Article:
Thursday, April 27, 2006

PBXT mentioned by CEO Mårten Mickos at the MySQL Users Conference Keynote

Ok, so here is a story:

I was standing with Giuseppe Maxia waiting to go into this mornings keynote when a smartly dressed man approached Giuseppe to congratulate him. The reason was that Giuseppe had won an award the day before for service to the MySQL community. So Giuseppe introduced the guy as Marten (the rest of the name I don't get, and he was not wearing a name tag).

Marten seemed to recognize my name and asked if I was a frequent visitor to the conferences. I said, "no, I am the PBXT guy". Thats when he realized why he had heard my name.

So then we chatted a bit, and he asked me how difficult it had been to write the engine, how long it had taken me and what my engine can do well. I said I was more concerned about what it could not do so well then what it could do well, but then I told him what was good in my performance tests, etc.

A little later Giuseppe and I moved into the hall for the keynote. The CEO was introduced and I started thinking, hey, isn't this the guy I just spoke to.

Well, I soon realized it was Mårten Mickos the CEO of MySQL whom I had just spoken to because he included a few details of our conversation in his keynote!

When discussing innovation in the MySQL community, this is what he said (at the risk of being immodest):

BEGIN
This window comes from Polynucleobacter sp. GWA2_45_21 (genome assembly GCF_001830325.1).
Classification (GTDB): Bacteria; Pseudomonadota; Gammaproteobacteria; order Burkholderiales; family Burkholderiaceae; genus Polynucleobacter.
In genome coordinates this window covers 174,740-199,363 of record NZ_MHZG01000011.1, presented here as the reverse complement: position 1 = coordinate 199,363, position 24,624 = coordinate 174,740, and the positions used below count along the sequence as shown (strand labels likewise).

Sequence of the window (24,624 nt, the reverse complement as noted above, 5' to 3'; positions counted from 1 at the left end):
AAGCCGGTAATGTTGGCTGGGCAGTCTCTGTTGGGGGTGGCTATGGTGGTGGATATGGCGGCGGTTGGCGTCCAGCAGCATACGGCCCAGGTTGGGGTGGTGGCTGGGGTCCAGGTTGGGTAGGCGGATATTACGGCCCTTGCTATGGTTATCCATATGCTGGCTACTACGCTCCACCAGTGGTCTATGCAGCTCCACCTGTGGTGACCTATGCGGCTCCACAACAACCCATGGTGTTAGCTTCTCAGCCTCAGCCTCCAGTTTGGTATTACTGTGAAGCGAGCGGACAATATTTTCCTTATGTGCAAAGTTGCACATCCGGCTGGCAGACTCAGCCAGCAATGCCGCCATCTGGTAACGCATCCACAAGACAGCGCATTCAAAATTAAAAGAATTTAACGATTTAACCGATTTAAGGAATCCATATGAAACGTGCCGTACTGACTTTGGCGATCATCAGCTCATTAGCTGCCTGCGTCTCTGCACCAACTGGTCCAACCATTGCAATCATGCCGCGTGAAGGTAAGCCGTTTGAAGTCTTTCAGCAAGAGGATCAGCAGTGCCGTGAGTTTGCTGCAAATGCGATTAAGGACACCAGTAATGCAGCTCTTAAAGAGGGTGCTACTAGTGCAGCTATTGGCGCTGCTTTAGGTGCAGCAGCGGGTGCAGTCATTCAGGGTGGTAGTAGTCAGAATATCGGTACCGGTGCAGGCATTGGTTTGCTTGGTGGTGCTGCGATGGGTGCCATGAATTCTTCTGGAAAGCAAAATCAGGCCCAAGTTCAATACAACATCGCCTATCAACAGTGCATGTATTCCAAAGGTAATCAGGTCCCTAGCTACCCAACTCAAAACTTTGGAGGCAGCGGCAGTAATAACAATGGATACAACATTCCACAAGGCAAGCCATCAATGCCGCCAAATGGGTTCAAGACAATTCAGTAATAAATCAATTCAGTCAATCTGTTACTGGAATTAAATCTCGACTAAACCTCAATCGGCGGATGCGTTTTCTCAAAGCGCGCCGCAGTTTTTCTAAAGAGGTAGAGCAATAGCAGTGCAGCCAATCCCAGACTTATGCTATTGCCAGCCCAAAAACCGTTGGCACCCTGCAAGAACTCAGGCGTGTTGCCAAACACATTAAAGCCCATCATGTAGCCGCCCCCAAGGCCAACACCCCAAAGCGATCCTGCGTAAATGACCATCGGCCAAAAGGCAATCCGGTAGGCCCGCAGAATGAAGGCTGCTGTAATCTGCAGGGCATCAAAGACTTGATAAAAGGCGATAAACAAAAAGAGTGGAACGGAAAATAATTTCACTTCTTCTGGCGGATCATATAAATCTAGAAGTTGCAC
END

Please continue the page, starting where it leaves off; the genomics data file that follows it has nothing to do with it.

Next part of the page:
"I just spoke to the guy that programmed the PBXT engine: He developed the engine in the 6 months. I thought we had hired all the best database guys. Well there are still a lot of very clever people out there in the community."

(The last sentence is very true, of course).

And later he mentioned that PBXT is particularly good at handling variable length records.

Then on the slide which listed the storage engines: Falcon (by MySQL themselves), Solid (new partner) and InnoDB (new partner Oracle), he mentioned PBXT again, even though it was not on the slide.

So this is very encouraging because, with Falcon, Solid and InnoDB around, in any other conventional company PBXT would be sidelined. I know this from experience. This is because Falcon, Solid and InnoDB are built on existing code developed by well established companies.

So why are things different with MySQL. Because the community is extremely important to MySQL! I mean, just think about it: MySQL was build by the community!

Tuesday, April 04, 2006

PBXT and the Community

I would just like to thank all those who have downloaded and tested PBXT for their help and suggestions. I have updated my to-do list to include all the issues raised so far.

Although my own performance tests indicate that PBXT has great potential, the more general MySQL performance tests show that the implementation is still in its early days.

Of course, there is still a lot to be done. Everybody knows there is a big difference between a running program and a production system. It is the most challenging part of writing a program. But also the most rewarding because it will eventually see the program being put to useful work.

Some people at MySQL have expressed surprise that an effort to develop a new engine has come out of the community. Personally I think I was more surprised that I am already part of the community!

I guess I am used to the turf wars that pervade most other large companies, so I really was not expecting the warm welcome I have received from everybody.

Thanks for making PBXT part of the community!